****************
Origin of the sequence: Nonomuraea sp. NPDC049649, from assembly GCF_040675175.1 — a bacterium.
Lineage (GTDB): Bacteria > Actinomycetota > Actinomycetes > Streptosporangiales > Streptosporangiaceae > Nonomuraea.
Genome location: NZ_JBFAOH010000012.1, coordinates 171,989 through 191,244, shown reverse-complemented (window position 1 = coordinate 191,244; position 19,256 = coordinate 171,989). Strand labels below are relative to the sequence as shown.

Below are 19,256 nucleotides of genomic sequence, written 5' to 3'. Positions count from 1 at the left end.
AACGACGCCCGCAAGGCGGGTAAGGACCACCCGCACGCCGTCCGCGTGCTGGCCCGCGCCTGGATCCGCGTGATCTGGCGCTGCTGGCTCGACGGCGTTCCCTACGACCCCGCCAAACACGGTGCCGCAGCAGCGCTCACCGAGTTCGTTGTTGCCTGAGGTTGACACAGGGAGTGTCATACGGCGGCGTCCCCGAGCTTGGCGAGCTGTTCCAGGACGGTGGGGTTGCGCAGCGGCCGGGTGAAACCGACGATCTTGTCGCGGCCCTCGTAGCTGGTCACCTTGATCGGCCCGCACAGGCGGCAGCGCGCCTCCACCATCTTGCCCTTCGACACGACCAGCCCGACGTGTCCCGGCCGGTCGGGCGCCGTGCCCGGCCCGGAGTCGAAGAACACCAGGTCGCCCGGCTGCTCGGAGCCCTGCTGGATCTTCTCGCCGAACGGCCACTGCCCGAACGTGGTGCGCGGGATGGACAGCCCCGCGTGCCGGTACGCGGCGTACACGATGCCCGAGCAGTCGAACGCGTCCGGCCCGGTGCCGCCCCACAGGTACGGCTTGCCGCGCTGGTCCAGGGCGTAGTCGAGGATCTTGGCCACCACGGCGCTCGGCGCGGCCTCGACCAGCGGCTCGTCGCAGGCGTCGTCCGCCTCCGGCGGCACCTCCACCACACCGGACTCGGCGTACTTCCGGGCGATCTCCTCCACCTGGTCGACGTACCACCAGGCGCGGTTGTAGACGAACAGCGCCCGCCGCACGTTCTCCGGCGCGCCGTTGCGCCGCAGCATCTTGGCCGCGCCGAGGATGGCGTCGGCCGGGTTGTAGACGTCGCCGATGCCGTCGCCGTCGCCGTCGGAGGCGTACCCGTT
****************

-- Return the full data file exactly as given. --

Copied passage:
Origin of the sequence: Nonomuraea sp. NPDC049649, from assembly GCF_040675175.1 — a bacterium.
Lineage (GTDB): Bacteria > Actinomycetota > Actinomycetes > Streptosporangiales > Streptosporangiaceae > Nonomuraea.
Genome location: NZ_JBFAOH010000012.1, coordinates 171,989 through 191,244, shown reverse-complemented (window position 1 = coordinate 191,244; position 19,256 = coordinate 171,989). Strand labels below are relative to the sequence as shown.

Below are 19,256 nucleotides of genomic sequence, written 5' to 3'. Positions count from 1 at the left end.
AACGACGCCCGCAAGGCGGGTAAGGACCACCCGCACGCCGTCCGCGTGCTGGCCCGCGCCTGGATCCGCGTGATCTGGCGCTGCTGGCTCGACGGCGTTCCCTACGACCCCGCCAAACACGGTGCCGCAGCAGCGCTCACCGAGTTCGTTGTTGCCTGAGGTTGACACAGGGAGTGTCATACGGCGGCGTCCCCGAGCTTGGCGAGCTGTTCCAGGACGGTGGGGTTGCGCAGCGGCCGGGTGAAACCGACGATCTTGTCGCGGCCCTCGTAGCTGGTCACCTTGATCGGCCCGCACAGGCGGCAGCGCGCCTCCACCATCTTGCCCTTCGACACGACCAGCCCGACGTGTCCCGGCCGGTCGGGCGCCGTGCCCGGCCCGGAGTCGAAGAACACCAGGTCGCCCGGCTGCTCGGAGCCCTGCTGGATCTTCTCGCCGAACGGCCACTGCCCGAACGTGGTGCGCGGGATGGACAGCCCCGCGTGCCGGTACGCGGCGTACACGATGCCCGAGCAGTCGAACGCGTCCGGCCCGGTGCCGCCCCACAGGTACGGCTTGCCGCGCTGGTCCAGGGCGTAGTCGAGGATCTTGGCCACCACGGCGCTCGGCGCGGCCTCGACCAGCGGCTCGTCGCAGGCGTCGTCCGCCTCCGGCGGCACCTCCACCACACCGGACTCGGCGTACTTCCGGGCGATCTCCTCCACCTGGTCGACGTACCACCAGGCGCGGTTGTAGACGAACAGCGCCCGCCGCACGTTCTCCGGCGCGCCGTTGCGCCGCAGCATCTTGGCCGCGCCGAGGATGGCGTCGGCCGGGTTGTAGACGTCGCCGATGCCGTCGCCGTCGCCGTCGGAGGCGTACCCGTT